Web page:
A Rose for Emily Essay

July 16, 2021 by Essay Writer

Updated: Jul 1st, 2020

In this passage, close to the end of the short story A Rose for Emily, and at the end of Miss Emily’s life as an eccentric figure in the life of the town, Faulkner literally lays out the dead woman for the reader. In a mere two sentences, one very short, and the other very long, this passage shows how the environment of this small Southern community could foster colourful personalities and peculiar behaviours.

It also hints at how a character such as Miss Emily could survive so long, and so unfettered by the constraints that seem to limit others in the town, shielded by an obsession with the past. The author uses vivid language, extended metaphor, and a rambling sentence structure to achieve this effect.

The first sentence is almost abruptly brief. The relatives do their duty, promptly and correctly, just as they should, and the first, minimalist sentence signals that. There may be little love between these relatives from Alabama, who were, as noted earlier, “even more Grierson than Miss Emily had ever been” (Faulkner). However, they do what is expected for relations and no more, just like the sentence itself.

The second sentence is discursive in the extreme. It begins by announcing the funeral, describes Miss Emily’s bier, the many attendees, their states of mind and their deportment. It ends by disclosing the overall confusion of past and present that Faulkner portrays as seeming endemic to the American South.

This prepares the reader for the later revelation of Miss Emily’s madness. After hearing about her unwillingness to acknowledge her father’s death, and the Confederate veterans’ blithe mental abolishment of several decades of history, the reader is not totally surprised by Miss Emily’s ultimate gruesome preservation of the past in murdering her lover and then co-sleeping with his corpse for the next several decades.

While he does not use any obvious similes, Faulkner uses an extended metaphor to compare the elderly veterans’ foggy perception of the past to an ever-green field. The images he evokes are of a fondly recalled antebellum golden age of courtship and dancing.

He personifies the crayon portrait of the senior Grierson, referring back to the ill-fated visit by the Aldermen regarding Miss Emily’s taxes. This are yet more references to the story’s theme that the dead and the past linger on unwholesomely, relating backwards to her refusal to relinquish her dad’s remains, and forward to the funeral attendees’ discovery of her nearly mummified lover.

Faulkner effectively evokes the susurration of whispered gossip by the use of ‘s’ sounds, for example, second, Miss, mass, face, musing, ladies, and the onomatopoeic sibilant. The devices he uses change slightly when he begins speaking of the Civil War veterans in attendance.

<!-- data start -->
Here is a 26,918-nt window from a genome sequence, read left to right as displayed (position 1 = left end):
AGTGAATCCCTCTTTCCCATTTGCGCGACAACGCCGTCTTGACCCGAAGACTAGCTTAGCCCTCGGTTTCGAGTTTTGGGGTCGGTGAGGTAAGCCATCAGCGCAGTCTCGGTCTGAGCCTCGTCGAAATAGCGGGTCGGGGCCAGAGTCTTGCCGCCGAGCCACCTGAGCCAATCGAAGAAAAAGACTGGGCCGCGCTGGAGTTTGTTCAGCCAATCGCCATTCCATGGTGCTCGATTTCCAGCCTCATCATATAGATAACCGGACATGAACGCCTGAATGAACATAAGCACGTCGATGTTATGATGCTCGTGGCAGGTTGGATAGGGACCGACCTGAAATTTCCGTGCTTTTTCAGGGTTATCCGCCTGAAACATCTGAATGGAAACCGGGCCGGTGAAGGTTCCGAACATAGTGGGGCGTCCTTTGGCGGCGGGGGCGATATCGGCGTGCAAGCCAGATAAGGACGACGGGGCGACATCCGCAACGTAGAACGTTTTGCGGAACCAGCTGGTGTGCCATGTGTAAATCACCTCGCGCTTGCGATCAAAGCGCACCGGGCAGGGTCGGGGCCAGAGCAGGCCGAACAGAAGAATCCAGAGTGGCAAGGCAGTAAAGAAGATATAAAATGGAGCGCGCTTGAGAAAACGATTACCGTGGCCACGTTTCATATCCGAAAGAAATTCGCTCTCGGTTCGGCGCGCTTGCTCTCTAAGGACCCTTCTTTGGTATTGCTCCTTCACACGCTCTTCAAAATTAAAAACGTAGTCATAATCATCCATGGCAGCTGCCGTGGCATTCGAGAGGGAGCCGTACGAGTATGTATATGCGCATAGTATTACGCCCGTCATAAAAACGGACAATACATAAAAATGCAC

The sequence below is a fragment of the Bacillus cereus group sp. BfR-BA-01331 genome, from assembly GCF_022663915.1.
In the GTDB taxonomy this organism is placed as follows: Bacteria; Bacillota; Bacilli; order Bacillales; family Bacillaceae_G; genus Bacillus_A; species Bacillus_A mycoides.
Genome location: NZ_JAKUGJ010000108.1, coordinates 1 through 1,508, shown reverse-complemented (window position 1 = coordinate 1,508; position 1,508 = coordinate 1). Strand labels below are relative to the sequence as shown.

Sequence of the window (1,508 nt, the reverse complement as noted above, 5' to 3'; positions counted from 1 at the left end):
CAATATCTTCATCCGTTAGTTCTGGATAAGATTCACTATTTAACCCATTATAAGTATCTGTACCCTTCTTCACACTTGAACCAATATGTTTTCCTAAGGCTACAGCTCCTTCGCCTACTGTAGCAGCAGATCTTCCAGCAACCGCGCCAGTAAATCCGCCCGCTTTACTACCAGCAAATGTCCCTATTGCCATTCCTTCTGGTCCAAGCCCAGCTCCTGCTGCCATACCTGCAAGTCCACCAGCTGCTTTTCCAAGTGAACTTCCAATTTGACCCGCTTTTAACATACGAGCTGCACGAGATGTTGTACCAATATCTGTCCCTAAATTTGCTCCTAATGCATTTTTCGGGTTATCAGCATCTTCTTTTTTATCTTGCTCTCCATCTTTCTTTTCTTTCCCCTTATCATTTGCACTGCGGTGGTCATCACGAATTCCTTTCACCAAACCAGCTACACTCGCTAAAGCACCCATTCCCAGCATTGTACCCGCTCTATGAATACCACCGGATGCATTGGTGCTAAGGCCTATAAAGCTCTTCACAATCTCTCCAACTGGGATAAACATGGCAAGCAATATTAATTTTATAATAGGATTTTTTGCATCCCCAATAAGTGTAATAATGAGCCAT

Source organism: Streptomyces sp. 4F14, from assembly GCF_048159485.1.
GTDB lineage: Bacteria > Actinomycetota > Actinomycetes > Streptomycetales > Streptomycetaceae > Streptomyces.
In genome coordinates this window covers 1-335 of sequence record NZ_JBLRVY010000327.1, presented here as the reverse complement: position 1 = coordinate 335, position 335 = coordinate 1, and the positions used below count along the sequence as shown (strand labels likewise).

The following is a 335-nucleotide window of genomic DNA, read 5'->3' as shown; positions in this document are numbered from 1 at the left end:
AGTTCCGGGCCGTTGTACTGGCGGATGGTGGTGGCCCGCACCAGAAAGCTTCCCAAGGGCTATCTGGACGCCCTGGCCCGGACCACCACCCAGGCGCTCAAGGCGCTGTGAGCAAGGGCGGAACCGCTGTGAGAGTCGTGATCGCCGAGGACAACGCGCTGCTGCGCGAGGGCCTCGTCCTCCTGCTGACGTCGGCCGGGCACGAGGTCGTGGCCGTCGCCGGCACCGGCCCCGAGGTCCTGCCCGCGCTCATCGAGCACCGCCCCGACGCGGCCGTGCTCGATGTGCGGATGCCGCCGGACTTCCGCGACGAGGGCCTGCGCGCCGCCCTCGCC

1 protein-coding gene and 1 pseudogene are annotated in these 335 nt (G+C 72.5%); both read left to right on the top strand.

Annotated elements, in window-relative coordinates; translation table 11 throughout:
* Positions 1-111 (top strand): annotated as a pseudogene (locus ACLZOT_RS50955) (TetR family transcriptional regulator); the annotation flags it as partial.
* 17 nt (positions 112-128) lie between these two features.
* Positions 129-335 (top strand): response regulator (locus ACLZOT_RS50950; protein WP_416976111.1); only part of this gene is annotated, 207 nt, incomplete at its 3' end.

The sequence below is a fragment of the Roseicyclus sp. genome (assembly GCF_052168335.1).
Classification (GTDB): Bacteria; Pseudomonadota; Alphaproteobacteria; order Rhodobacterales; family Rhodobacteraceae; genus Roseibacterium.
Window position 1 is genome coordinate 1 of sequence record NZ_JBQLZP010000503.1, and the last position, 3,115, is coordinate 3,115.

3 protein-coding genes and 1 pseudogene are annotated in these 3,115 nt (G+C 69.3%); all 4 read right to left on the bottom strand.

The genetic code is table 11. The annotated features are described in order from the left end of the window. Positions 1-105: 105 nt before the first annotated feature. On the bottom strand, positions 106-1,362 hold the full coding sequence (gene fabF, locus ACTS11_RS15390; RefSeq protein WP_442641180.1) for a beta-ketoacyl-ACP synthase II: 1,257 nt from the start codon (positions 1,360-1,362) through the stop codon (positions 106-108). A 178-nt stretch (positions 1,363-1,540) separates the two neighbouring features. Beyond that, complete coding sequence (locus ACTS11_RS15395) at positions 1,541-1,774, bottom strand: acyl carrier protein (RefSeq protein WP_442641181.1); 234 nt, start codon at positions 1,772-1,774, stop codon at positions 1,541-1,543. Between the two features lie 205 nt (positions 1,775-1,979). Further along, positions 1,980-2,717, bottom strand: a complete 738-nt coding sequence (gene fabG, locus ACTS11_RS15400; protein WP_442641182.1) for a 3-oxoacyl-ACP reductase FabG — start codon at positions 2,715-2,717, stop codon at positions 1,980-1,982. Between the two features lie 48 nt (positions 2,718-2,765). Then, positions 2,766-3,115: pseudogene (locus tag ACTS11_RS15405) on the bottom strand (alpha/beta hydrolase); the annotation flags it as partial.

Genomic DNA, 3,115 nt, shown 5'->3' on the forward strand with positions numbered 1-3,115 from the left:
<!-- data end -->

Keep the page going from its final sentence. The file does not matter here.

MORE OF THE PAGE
Here he uses parallelism in indicating where around the house the veterans are chatting, and in the three verbs that describe their foggy state off mind; talking, believing, and confusing. He uses antithesis to introduce the central metaphor of the passage (not…but instead). At the end of the passage, he could have said ‘untouched by the years’, but he stretches out the idea and suggests tentativeness by saying “never quite touches” (Faulkner).

The passage includes concrete words, describing the veterans’ well-groomed old uniforms for example, and abstract ones describing, for example, their state of mind, or the physical impossibility of the inanimate portrait actually thinking. He uses polysyllabic words (e.g., macabre) when he needs them, and short simple Anglo-Saxon words (e.g., courted) when they are necessary. His verbs are active, but in this passage, they are not words describing physical action.

They describe internal, mental, or emotional activity. What distinguishes his writing is his mastery of carefully constructed balanced subordinate clauses, creating beautiful and meticulously correct run-on sentences. This approach conveys, in this instance the sound of an older person rambling on about something, recalling items in mid-speech.

In general, throughout Faulkner’s work, as in this passage, these stylistic devices convey the complexity and nuanced nature of relationships in the small towns he portrays. The result is an evocative and utterly scary murder mystery – solved.

Works Cited

Faulkner, William. “A Rose for Emily.” The Harbrace Anthology of Short Fiction. Ed. Jon C Stott, Raymond E Jones and Rick Bowers. 2nd. Toronto, 1998. 144-150. paperback. 2013. Web.

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